Friday, August 12, 2005


Cannellini beans with rapini

Here's a quick, easy, nutritious side dish for that next cookout. This can also be used over pasta, making it a complete meal.

One 14 and 1/2 oz. can of cannellini beans, (drained and rinsed thoroughly)
one bunch of rapini greens
1-2 medium cloves garlic, minced
2 Tablespoons good quality olive oil
salt, pepper, and red pepper flakes to taste
2 Tablespoons grated Parmeggiano or pecorino cheese
pancetta (Italian bacon), optional

Thoroughly wash the rapini greens. Plunge into lightly salted boiling water and cook until they are tender. About 5 to 7 minutes. Do not overcook because if you do, they'll become a soft and droopy mess.

After cooking the rapini, drain thoroughly.

If you are using pancetta, cook until crisp in a saute pan. Add the garlic and saute until just tender (do not burn the garlic).

Take the drained rapini and add to the (pancetta) garlic.

Add the drained and rinsed cannellini beans. Stir to heat through.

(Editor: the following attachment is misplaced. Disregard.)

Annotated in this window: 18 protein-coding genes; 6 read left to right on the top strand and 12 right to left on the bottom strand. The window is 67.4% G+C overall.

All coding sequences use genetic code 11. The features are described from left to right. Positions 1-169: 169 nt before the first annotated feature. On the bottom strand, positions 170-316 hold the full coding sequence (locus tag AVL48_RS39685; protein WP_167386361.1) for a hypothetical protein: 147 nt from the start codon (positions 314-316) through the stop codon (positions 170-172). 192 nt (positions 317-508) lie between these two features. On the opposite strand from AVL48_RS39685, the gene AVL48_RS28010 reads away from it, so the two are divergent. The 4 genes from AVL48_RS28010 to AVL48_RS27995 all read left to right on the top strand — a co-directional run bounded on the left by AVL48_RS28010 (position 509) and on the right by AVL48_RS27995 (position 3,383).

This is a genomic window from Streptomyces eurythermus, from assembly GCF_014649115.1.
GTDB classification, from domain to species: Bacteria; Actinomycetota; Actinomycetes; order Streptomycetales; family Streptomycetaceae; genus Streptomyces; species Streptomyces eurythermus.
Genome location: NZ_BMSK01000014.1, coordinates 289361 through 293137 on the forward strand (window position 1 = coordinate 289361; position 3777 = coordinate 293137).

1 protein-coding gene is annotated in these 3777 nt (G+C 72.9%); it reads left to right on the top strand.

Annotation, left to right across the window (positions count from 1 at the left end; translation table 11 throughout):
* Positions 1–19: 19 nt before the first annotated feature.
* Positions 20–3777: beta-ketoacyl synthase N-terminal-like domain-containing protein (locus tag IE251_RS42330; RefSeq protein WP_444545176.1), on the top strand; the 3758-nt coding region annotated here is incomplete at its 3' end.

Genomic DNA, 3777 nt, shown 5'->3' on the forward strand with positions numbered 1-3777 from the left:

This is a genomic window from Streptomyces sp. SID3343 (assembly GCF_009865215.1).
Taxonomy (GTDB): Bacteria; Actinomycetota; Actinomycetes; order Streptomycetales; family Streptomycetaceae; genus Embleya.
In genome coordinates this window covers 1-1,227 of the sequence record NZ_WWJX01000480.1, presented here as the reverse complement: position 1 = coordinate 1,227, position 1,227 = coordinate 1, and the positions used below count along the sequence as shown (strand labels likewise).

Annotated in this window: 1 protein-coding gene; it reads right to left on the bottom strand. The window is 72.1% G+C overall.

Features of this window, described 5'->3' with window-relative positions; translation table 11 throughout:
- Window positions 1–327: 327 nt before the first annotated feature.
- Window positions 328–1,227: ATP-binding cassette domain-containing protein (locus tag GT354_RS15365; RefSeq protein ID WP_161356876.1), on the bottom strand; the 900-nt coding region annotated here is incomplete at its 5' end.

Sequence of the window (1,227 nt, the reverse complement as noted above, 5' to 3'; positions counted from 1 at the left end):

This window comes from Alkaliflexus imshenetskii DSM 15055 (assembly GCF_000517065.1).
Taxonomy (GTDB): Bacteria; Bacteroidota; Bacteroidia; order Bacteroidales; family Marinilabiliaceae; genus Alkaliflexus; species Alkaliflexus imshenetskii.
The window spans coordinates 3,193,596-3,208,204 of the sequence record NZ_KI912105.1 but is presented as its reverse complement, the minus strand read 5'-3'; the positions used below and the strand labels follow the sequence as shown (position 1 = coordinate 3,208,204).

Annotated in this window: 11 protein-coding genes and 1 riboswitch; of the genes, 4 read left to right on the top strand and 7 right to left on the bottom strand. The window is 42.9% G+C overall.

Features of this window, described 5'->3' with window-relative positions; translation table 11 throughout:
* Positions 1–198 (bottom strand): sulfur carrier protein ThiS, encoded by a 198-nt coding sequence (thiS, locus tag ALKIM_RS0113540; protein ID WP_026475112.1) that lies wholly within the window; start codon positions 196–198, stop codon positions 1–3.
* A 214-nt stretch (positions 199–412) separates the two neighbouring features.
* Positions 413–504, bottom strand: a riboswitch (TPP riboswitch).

Season with salt and pepper to taste. (I sprinkle red pepper flakes to brighten the flavors).

Add a bit more olive oil, if dish looks dry.

Sprinkle with cheese.

Serve as a side dish with roasted veggies, grilled fish, meat. Or combine with your favorite pasta and sprinkle generously with cheese.

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wow, you used two words I've never seen used in the same sentance before. Cookout and nutricious. Here, when you use the word beans in conjunton with cookout, it is usually preceeded by "Pork and".

However, after reviewing the recipe, in spite of the fact it has a lot of green, healthy stuff in it, I must admit it sounds pretty tasty! The cheese and bacon are a nice touch, making it acceptable "guy" food!
looks great to me. i will be making this, but might wait until things cool down here in nyc so i can make it with pasta.
A first-rate recipe for cannellini beans that I have never seen before. I have only one recipe for cannellini and that's as a cold/salad/side dish; I've been looking for other versions.

I have always found it interesting that one could be a vegetarian, if you wanted, just by eating Italian cuisine; you'd never miss the meat.
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